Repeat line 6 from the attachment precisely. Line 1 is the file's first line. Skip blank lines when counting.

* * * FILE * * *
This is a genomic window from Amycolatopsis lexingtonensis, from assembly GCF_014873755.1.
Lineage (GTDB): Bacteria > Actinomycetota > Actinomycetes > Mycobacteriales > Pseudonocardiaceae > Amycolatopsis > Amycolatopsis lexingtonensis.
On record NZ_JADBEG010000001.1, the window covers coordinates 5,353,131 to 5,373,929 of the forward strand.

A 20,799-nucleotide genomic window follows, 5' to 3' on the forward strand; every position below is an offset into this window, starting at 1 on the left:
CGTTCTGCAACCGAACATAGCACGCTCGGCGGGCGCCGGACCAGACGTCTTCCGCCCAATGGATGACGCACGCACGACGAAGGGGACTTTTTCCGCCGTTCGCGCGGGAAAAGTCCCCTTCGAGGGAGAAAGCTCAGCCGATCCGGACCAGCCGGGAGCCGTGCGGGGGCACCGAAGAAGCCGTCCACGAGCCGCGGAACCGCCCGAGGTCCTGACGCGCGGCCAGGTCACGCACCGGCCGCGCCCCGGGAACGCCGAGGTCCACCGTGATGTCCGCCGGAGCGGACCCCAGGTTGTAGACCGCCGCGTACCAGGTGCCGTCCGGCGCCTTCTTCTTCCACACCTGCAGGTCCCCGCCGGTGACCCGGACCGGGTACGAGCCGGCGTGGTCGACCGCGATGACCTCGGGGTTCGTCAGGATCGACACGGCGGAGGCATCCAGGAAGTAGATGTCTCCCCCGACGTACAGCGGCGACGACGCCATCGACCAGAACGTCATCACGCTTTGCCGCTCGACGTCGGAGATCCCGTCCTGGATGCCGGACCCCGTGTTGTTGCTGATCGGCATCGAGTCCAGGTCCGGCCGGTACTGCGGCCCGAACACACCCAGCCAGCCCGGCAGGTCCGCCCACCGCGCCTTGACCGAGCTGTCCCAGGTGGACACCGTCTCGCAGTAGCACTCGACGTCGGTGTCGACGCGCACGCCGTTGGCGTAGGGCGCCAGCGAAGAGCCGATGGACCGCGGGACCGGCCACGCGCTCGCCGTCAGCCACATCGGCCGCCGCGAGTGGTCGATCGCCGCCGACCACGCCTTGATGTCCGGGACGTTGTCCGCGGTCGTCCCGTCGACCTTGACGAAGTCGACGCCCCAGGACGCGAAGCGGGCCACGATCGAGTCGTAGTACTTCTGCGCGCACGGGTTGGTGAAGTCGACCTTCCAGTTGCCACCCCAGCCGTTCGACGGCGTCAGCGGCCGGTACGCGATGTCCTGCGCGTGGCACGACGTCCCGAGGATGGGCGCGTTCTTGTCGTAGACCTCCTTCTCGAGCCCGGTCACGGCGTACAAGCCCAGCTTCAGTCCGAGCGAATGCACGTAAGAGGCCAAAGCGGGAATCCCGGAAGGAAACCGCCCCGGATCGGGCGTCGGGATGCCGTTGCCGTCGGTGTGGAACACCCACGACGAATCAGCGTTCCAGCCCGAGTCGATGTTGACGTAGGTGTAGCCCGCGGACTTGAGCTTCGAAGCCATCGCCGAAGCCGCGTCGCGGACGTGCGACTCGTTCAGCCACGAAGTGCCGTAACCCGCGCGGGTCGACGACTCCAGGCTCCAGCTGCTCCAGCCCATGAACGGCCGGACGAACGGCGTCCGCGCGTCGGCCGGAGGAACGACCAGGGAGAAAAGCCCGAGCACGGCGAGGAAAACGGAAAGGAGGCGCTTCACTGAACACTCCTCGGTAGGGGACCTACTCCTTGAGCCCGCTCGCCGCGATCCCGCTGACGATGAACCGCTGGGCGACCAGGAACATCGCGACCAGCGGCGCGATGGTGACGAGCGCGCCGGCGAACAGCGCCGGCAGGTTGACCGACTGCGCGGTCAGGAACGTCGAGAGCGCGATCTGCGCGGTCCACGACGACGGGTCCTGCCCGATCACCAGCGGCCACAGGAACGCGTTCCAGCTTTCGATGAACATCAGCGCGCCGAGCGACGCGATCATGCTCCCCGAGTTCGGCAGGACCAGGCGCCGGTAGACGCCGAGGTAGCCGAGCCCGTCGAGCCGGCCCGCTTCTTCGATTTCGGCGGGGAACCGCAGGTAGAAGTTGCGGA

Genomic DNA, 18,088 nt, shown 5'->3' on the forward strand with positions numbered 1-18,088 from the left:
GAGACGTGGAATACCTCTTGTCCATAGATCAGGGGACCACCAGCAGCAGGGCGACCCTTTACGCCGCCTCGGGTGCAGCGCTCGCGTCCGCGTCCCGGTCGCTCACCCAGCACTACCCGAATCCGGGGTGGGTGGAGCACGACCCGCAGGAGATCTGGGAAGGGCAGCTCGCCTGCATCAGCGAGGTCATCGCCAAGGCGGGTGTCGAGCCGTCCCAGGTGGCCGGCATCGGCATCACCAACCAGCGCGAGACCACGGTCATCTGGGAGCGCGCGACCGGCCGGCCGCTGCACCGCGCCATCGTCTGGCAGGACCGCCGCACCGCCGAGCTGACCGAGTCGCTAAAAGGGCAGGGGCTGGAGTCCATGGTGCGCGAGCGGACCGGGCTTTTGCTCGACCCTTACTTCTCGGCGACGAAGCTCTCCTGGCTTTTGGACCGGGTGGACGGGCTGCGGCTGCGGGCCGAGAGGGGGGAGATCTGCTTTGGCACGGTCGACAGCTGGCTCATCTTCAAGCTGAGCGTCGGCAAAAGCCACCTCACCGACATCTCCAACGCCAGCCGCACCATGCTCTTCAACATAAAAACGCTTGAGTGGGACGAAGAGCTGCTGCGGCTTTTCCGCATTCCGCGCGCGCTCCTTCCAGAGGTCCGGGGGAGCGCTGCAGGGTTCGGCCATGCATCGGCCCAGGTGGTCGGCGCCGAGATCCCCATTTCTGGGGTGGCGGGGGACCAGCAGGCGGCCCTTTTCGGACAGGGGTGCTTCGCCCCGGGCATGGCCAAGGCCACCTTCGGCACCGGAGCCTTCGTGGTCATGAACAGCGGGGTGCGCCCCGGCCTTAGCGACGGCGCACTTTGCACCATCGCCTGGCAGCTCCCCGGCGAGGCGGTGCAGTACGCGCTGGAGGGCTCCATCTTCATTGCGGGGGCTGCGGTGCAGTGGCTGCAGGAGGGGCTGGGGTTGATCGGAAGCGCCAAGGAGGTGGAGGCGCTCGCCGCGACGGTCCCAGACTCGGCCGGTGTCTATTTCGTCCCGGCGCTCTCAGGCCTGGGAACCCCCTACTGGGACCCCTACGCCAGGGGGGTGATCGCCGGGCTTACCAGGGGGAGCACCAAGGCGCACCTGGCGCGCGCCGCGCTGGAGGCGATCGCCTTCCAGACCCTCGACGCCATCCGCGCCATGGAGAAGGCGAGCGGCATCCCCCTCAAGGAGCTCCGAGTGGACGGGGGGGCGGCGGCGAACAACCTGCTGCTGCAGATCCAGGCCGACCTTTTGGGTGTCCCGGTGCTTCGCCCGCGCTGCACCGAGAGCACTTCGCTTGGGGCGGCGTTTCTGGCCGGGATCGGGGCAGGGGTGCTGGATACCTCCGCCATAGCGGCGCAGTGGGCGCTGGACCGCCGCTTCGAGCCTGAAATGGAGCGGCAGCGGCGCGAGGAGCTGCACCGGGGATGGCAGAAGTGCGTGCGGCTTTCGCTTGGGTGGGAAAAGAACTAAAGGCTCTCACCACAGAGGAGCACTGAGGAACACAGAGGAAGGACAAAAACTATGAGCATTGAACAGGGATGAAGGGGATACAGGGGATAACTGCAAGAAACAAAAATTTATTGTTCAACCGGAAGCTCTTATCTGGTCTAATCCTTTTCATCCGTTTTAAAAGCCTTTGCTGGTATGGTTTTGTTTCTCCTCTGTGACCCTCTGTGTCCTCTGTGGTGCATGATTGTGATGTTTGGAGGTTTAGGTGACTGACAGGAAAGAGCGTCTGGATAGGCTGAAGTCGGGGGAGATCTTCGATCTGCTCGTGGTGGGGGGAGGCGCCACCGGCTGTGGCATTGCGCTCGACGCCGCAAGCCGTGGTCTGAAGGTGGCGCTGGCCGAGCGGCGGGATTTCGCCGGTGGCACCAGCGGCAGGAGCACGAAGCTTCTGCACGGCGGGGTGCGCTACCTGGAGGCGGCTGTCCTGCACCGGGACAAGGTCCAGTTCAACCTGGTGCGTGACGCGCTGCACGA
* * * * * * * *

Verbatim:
Genomic DNA, 18,088 nt, shown 5'->3' on the forward strand with positions numbered 1-18,088 from the left: